Well said by Jim Rohn. Today, I’ll look at at how to format a filled map (Choropleth) in Power BI.

Power BI Desktop Version

I’m using version 2.76.5…. released ~ 12/18/2019. There are no newer updates as of 2/15/2020. If you are using a different version, your results may vary.

Report Window

From the Data Window click on the Report icon on the left. This will stitch the view from the Data Window to the Report Window and expose the Visualization Pane

Create The Filled Map

Click on the Filled Map Visualization Icon in the Visualization Pane. The Filled Map Visualization will appear on the Report Canvas.

Click on the Filled Map on the Report Canvas. This will expose the Location Fields at the bottom of the Visualization Pane. Once the fields are exposed, drag the State Field from the Data Pane to Location. Lastly drag the Pcnt Change Field from the Data Pane to Tooltips in the Data Fieelds at the bottom of the Visualization Pane.

You should now have a filled map that looks something like the image below.

Conditional Formatting

Now I need to add divergent colors to the filled map so I can quickly see which states have the greatest percentage change in population from 2010 to 2019.

  1. Click on the Filled Map on the Report Canvas
  2. Click on the Format Button Below the Icons in the Visualization Pane
  3. Click on the drop-down for Data colors
  4. When you mouse over Default Color notice that a vertical elipses is visible
  5. Click on the vertical elipses
  6. Click on the fx Conditional Formatting pop-up

The Default Color – Data color dialog opens. The State is the default field for Based On Field – click on the drop-down and change to Pcnt Change.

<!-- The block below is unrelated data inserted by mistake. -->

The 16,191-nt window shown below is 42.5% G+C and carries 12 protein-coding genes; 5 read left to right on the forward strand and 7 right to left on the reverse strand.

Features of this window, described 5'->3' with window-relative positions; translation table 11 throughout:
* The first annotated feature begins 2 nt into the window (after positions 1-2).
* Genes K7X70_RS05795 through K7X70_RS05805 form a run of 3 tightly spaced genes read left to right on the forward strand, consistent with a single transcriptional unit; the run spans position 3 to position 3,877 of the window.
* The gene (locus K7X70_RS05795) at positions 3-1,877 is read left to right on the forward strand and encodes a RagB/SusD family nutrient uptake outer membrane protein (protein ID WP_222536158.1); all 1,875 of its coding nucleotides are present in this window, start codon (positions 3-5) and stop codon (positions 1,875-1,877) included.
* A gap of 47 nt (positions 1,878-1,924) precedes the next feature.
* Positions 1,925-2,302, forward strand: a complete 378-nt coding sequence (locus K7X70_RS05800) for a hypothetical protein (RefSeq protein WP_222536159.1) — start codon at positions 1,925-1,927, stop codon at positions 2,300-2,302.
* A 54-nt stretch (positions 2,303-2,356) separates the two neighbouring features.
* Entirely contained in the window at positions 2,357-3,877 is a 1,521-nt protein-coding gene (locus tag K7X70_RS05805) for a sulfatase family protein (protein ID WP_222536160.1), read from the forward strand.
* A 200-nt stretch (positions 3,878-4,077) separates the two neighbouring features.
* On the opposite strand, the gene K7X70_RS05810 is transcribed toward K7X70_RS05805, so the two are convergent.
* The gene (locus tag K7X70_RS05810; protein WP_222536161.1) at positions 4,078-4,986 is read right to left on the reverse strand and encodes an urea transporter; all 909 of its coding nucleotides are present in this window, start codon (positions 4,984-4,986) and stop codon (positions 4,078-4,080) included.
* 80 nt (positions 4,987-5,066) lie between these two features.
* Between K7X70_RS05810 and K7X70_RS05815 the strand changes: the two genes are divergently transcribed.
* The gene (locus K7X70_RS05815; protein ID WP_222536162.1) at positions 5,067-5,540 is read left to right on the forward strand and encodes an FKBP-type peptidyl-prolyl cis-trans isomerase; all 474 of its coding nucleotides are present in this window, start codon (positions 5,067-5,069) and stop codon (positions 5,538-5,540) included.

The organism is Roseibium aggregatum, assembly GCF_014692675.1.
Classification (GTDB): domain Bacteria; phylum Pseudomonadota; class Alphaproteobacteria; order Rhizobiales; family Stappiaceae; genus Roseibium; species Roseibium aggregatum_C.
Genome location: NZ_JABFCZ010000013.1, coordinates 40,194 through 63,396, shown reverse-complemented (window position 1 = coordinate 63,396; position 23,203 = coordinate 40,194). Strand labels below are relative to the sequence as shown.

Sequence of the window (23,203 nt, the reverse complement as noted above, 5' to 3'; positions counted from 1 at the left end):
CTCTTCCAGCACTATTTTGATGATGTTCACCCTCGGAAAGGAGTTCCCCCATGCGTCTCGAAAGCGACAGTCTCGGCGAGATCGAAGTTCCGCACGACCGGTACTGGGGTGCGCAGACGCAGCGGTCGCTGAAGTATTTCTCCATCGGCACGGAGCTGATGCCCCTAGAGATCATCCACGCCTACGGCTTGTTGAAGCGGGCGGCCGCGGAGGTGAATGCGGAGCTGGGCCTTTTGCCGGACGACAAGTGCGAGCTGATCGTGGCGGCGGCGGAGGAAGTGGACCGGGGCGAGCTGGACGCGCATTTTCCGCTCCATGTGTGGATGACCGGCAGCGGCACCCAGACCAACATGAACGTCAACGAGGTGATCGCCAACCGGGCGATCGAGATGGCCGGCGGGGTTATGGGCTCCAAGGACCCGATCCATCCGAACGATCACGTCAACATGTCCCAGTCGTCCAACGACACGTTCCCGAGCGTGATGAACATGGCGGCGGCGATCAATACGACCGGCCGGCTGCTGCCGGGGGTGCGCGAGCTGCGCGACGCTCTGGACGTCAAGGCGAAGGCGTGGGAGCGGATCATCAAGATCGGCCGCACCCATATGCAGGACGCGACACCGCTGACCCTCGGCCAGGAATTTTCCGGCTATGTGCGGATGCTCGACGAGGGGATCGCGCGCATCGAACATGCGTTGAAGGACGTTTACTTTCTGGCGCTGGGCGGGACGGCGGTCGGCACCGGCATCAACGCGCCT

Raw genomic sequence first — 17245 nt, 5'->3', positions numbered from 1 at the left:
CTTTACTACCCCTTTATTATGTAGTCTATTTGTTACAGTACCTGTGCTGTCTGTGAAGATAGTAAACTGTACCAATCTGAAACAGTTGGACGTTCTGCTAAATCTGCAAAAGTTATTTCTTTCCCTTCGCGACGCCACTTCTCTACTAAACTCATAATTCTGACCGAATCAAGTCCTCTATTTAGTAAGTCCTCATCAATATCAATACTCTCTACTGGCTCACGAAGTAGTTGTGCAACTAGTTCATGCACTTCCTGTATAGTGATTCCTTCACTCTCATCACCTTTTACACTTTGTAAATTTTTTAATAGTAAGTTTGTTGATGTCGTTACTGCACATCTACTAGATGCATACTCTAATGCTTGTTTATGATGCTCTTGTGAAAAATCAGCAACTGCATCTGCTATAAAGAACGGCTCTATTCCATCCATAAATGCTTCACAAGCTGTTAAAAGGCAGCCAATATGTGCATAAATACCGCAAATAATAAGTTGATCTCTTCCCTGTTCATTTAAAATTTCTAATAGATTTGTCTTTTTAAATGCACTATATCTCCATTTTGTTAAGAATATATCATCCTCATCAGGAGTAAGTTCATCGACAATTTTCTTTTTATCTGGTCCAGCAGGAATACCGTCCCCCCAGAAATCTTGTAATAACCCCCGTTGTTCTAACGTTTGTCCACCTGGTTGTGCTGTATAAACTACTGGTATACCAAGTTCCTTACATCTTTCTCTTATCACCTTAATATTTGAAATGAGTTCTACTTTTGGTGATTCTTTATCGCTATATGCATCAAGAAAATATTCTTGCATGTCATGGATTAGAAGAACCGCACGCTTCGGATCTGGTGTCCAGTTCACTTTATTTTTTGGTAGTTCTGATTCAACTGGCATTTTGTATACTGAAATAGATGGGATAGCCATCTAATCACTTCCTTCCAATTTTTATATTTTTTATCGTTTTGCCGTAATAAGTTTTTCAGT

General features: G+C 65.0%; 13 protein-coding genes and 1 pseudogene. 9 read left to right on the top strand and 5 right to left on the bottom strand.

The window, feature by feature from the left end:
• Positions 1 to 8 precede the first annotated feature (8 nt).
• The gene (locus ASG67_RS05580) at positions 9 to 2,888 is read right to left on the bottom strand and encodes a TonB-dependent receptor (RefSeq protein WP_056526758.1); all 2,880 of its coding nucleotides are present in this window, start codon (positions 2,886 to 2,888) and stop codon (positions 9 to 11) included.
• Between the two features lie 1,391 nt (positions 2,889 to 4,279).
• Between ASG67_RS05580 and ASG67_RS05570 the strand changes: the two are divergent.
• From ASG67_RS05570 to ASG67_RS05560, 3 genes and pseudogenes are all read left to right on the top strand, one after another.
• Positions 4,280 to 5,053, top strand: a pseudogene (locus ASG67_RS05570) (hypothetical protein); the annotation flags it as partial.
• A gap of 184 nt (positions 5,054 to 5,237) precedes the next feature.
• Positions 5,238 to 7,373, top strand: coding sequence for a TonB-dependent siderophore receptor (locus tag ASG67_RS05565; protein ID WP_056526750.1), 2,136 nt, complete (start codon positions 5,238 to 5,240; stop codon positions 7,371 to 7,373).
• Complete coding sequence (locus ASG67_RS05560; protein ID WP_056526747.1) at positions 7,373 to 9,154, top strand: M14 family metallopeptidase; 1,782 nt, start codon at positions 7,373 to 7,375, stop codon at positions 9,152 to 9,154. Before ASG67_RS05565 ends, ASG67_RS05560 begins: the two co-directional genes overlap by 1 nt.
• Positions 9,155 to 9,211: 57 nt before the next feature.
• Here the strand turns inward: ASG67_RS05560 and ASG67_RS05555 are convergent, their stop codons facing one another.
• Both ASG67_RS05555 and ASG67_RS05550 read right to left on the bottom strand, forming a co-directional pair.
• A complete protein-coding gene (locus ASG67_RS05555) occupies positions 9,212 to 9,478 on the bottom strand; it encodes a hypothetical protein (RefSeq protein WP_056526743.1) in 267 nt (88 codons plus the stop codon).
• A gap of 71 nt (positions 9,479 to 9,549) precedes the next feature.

Change the Colors for Minimum and Maximum to 2 different contrasting colors. I’ll use a very light grey and black.

Interpret the Visualization

Even at this small zoom level, it is easy to see some differences in population increases and decreases. It appears as though West Virginia, Illinois and Mississippi had negative to very low population increase. On the other hand; Nevada, Texas and Utah had large population increases.

The only one I found surprising was Utah at 16% increase from 2010 to 2019. I had heard of all of the others through social media and or news outlets over the past few years.

Divergent Color

You can add a 3rd color to the Conditional Formatting if you so choose. Tick the checkbox for Diverging and you will receive a middle value input for the middle color as well.

Custom Color – HEX Only, No RGB

I come from Excel where I am used to using RGB (Red, Green, Blue) values for creating custom colors. RGB is not an option in the Default Color Dialog – you have to use hexadecimal values.

Hexadecimal Resources

I found a good resource for working with hexadecimal colors at color-hex. Make sure you check it out.

Tidy up

That’s it for today. Grab the workbook from my OneDrive. Post inspired by this post at PowerBI tips by Mark Carlo and Seth Bauer.

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